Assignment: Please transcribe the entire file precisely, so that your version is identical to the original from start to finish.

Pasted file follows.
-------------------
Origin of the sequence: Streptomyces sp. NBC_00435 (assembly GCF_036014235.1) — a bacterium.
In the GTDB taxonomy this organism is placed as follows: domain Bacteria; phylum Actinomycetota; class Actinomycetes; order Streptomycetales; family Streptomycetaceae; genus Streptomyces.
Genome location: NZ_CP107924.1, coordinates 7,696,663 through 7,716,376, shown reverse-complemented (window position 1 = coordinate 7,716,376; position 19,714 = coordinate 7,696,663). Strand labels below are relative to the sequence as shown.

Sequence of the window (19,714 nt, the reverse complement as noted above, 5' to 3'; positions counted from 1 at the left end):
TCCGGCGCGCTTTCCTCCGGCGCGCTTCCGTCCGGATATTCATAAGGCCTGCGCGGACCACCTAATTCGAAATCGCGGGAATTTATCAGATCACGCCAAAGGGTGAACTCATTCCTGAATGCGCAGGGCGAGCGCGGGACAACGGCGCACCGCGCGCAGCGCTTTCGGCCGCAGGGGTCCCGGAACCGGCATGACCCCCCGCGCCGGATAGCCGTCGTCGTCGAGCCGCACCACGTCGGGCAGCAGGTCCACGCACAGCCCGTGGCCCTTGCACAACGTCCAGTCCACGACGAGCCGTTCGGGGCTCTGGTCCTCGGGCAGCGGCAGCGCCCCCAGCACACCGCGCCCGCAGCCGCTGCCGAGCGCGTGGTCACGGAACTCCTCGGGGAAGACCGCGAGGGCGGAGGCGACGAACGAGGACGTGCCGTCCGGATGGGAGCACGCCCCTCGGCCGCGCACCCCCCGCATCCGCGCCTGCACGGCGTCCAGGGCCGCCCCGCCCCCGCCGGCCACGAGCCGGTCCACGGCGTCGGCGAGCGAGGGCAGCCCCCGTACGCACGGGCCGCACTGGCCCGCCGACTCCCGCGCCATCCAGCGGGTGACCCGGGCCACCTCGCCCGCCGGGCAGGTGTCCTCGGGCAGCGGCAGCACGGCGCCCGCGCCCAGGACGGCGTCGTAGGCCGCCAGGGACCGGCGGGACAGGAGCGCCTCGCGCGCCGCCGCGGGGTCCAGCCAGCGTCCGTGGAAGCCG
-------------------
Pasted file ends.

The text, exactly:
Origin of the sequence: Streptomyces sp. NBC_00435 (assembly GCF_036014235.1) — a bacterium.
In the GTDB taxonomy this organism is placed as follows: domain Bacteria; phylum Actinomycetota; class Actinomycetes; order Streptomycetales; family Streptomycetaceae; genus Streptomyces.
Genome location: NZ_CP107924.1, coordinates 7,696,663 through 7,716,376, shown reverse-complemented (window position 1 = coordinate 7,716,376; position 19,714 = coordinate 7,696,663). Strand labels below are relative to the sequence as shown.

Sequence of the window (19,714 nt, the reverse complement as noted above, 5' to 3'; positions counted from 1 at the left end):
TCCGGCGCGCTTTCCTCCGGCGCGCTTCCGTCCGGATATTCATAAGGCCTGCGCGGACCACCTAATTCGAAATCGCGGGAATTTATCAGATCACGCCAAAGGGTGAACTCATTCCTGAATGCGCAGGGCGAGCGCGGGACAACGGCGCACCGCGCGCAGCGCTTTCGGCCGCAGGGGTCCCGGAACCGGCATGACCCCCCGCGCCGGATAGCCGTCGTCGTCGAGCCGCACCACGTCGGGCAGCAGGTCCACGCACAGCCCGTGGCCCTTGCACAACGTCCAGTCCACGACGAGCCGTTCGGGGCTCTGGTCCTCGGGCAGCGGCAGCGCCCCCAGCACACCGCGCCCGCAGCCGCTGCCGAGCGCGTGGTCACGGAACTCCTCGGGGAAGACCGCGAGGGCGGAGGCGACGAACGAGGACGTGCCGTCCGGATGGGAGCACGCCCCTCGGCCGCGCACCCCCCGCATCCGCGCCTGCACGGCGTCCAGGGCCGCCCCGCCCCCGCCGGCCACGAGCCGGTCCACGGCGTCGGCGAGCGAGGGCAGCCCCCGTACGCACGGGCCGCACTGGCCCGCCGACTCCCGCGCCATCCAGCGGGTGACCCGGGCCACCTCGCCCGCCGGGCAGGTGTCCTCGGGCAGCGGCAGCACGGCGCCCGCGCCCAGGACGGCGTCGTAGGCCGCCAGGGACCGGCGGGACAGGAGCGCCTCGCGCGCCGCCGCGGGGTCCAGCCAGCGTCCGTGGAAGCCG